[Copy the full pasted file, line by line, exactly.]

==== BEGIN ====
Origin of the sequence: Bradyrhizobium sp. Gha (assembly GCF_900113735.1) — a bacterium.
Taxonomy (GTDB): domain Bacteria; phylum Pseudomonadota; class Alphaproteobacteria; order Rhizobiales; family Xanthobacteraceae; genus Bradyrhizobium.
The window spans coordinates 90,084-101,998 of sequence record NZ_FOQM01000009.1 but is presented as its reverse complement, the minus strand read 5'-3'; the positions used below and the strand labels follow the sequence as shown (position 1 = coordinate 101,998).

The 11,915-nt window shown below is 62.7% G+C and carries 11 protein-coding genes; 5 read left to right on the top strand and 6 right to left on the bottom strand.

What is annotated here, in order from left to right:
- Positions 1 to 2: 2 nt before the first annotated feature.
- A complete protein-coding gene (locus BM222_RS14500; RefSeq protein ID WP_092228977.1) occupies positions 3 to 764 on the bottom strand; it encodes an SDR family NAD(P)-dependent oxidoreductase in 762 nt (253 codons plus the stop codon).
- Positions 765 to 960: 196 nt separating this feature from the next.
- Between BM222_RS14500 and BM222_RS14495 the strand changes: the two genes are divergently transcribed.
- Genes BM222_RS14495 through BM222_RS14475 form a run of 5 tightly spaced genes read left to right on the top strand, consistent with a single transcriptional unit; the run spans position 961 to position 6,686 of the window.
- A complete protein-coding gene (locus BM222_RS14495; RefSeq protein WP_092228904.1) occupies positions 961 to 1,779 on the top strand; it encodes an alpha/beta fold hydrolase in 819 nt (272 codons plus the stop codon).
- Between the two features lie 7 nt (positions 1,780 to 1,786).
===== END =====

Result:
Origin of the sequence: Bradyrhizobium sp. Gha (assembly GCF_900113735.1) — a bacterium.
Taxonomy (GTDB): domain Bacteria; phylum Pseudomonadota; class Alphaproteobacteria; order Rhizobiales; family Xanthobacteraceae; genus Bradyrhizobium.
The window spans coordinates 90,084-101,998 of sequence record NZ_FOQM01000009.1 but is presented as its reverse complement, the minus strand read 5'-3'; the positions used below and the strand labels follow the sequence as shown (position 1 = coordinate 101,998).

The 11,915-nt window shown below is 62.7% G+C and carries 11 protein-coding genes; 5 read left to right on the top strand and 6 right to left on the bottom strand.

What is annotated here, in order from left to right:
- Positions 1 to 2: 2 nt before the first annotated feature.
- A complete protein-coding gene (locus BM222_RS14500; RefSeq protein ID WP_092228977.1) occupies positions 3 to 764 on the bottom strand; it encodes an SDR family NAD(P)-dependent oxidoreductase in 762 nt (253 codons plus the stop codon).
- Positions 765 to 960: 196 nt separating this feature from the next.
- Between BM222_RS14500 and BM222_RS14495 the strand changes: the two genes are divergently transcribed.
- Genes BM222_RS14495 through BM222_RS14475 form a run of 5 tightly spaced genes read left to right on the top strand, consistent with a single transcriptional unit; the run spans position 961 to position 6,686 of the window.
- A complete protein-coding gene (locus BM222_RS14495; RefSeq protein WP_092228904.1) occupies positions 961 to 1,779 on the top strand; it encodes an alpha/beta fold hydrolase in 819 nt (272 codons plus the stop codon).
- Between the two features lie 7 nt (positions 1,780 to 1,786).